Discovery Of Electrons Study Guide


Dalton’s atomic theory was crucial in the development of contemporary atomic theory. However, one of his fundamental assumptions was eventually proven to be false.

Atoms, according to Dalton, are the tiniest units of matter, consisting of tiny, hard spheres that cannot be subdivided anymore. This belief remained until physics investigations revealed that the atom was made of much smaller particles.

The first basic particle found was the electron. We’ll go over the significant experiment that led to the discovery of the electron in this article.



  • In the early 1900s, physicist J.J. Thomson began research on cathode ray tubes.
  • Cathode ray tubes are glass cylinders that have been vacuum-sealed and have had the majority of the air evacuated.
  • A high voltage is applied to two electrodes at one end of the tube, forcing particles to flow from the cathode (negatively charged electrode) towards the anode (positively charged electrode).


  • The tubes are called cathode-ray tubes because the particle beam, or cathode ray, begins at the cathode.
  • Coating phosphors on the tube’s extremity, beyond the anode, can help identify the beam. The phosphors flash or generate light when the cathode ray touches them.
  • To explore the particles’ properties, Thomson enclosed the cathode ray with oppositely charged electrical panels.
  • From the negatively charged electric panel to the positively charged panel, the cathode ray was diverted.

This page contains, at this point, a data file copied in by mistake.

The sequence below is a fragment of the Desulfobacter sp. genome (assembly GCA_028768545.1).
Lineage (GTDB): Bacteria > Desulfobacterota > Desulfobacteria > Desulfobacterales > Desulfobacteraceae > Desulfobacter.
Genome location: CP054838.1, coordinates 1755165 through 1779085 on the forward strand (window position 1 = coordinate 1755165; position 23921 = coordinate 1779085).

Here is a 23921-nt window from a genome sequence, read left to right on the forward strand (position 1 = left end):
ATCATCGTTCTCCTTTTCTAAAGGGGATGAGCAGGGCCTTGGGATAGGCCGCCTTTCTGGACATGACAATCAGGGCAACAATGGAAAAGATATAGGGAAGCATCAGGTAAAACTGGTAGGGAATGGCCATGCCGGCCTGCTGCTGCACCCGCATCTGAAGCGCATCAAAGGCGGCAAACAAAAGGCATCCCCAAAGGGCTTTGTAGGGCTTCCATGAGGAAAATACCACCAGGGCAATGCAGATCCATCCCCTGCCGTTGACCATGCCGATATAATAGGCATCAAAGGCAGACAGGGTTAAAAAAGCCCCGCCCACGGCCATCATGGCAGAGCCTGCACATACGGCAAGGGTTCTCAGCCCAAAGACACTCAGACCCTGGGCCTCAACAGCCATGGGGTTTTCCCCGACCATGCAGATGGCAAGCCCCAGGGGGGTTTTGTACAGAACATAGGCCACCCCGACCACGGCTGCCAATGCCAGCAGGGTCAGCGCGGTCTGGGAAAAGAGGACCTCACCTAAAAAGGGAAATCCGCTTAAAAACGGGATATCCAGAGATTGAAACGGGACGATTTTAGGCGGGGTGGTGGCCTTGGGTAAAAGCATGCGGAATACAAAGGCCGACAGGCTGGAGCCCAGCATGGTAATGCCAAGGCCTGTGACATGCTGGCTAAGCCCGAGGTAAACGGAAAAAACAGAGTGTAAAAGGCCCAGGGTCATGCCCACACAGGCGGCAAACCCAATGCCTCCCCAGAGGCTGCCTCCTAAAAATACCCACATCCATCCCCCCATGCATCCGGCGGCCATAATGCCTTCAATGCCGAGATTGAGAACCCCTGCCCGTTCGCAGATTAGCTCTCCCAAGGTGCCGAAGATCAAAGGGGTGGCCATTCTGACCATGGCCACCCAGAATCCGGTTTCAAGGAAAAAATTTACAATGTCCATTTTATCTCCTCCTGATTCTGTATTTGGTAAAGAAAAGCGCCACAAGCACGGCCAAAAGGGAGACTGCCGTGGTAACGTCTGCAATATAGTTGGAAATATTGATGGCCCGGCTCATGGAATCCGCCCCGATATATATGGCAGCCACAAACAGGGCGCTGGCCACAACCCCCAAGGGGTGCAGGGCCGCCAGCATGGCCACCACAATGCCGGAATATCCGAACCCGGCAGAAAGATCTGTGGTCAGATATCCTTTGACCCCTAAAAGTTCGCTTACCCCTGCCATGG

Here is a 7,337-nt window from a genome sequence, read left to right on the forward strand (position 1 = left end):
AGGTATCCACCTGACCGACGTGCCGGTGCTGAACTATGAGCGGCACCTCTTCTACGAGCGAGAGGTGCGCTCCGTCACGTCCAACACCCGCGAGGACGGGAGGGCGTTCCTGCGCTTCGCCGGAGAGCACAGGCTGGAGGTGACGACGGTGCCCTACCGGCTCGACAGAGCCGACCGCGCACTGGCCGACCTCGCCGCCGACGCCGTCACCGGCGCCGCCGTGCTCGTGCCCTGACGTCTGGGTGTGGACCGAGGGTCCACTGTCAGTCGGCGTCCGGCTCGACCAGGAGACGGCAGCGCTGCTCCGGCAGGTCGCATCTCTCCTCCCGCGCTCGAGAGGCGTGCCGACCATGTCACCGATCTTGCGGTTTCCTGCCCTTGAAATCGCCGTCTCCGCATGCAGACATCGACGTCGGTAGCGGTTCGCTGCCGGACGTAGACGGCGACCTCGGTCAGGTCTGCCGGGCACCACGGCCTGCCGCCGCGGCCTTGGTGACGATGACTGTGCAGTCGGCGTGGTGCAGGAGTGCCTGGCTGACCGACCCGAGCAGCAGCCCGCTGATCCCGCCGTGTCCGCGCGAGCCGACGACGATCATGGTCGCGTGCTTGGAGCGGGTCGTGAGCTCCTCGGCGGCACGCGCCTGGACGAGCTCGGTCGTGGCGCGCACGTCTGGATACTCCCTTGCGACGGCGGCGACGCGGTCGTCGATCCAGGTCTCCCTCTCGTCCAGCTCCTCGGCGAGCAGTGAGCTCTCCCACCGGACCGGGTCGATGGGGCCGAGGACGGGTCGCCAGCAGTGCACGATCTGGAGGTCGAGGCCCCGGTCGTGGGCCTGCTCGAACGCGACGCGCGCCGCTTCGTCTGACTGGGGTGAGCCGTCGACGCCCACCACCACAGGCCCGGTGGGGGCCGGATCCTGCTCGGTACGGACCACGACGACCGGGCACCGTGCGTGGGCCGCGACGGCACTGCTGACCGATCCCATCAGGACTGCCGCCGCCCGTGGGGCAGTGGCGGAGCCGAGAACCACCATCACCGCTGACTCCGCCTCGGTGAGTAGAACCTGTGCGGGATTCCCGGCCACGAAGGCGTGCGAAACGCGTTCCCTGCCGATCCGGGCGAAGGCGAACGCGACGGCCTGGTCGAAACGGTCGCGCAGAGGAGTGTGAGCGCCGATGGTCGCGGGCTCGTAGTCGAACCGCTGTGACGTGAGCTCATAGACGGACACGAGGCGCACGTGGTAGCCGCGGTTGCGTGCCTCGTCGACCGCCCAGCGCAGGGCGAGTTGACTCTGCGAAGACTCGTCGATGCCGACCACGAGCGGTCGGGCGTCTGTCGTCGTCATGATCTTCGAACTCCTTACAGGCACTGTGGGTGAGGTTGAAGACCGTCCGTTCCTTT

• According to this, the cathode ray was composed of negatively charged particles.
  • Thomson also placed two magnets along either side of the cylinder, observing that the cathode ray was redirected by the magnetic field.
  • Thomson utilized the results of these experiments to compute the mass-to-charge proportion of cathode ray particles, which revealed an unexpected result: each particle’s mass was far, far lower than any existing atom.
  • Thomson tested a variety of metals as electrode materials and observed that the cathode ray’s properties remained similar independent of the cathode material.

Based on the facts, Thomson came to the following conclusions:

  1. The cathode ray is made up of negatively charged particles.
  2. Each particle must be a member of the atom since its mass is 1/2000’th that of a hydrogen atom.
  3. These subatomic particles could be observed in the atoms of all elements.

Thomson’s findings were initially controversial, but experts gradually accepted them. Electrons became the more frequent moniker for his cathode ray particles. The electron’s discovery refuted Dalton’s atomic theory’s notion that atoms were indivisible.


  • The very first fundamental particle found was the electron.
  • Thomson tested a variety of metals as electrode materials and observed that the cathode ray’s properties remained similar independent of the cathode material.


1. What did the discovery of the electron disprove?

The discovery of the electron undermined Dalton’s atomic theory’s assumption that atoms were indivisible. To compensate for the existence of electrons, a whole new atomic model was necessary.

2. What was used to discover an electron?

J. J. Thomson discovered the presence of electrons during the course of three experiments. He achieved this by utilizing a cathode ray tube, which is a vacuum-sealed tubular structure with a cathode and anode along one end that produces an electron beam that travels to the other end.

3. Which gas is used in the discovery of electrons?

An evacuated container is filled with hydrogen gas for better outcomes in a cathode tube experimentation.

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  1. Discovery of the Parts of The Atom: accessed 14 march 2022
  2. Discovery of Electron: accessed 14 march 2022
  3. Electronic Structure of Atoms: accessed 14 march 2022

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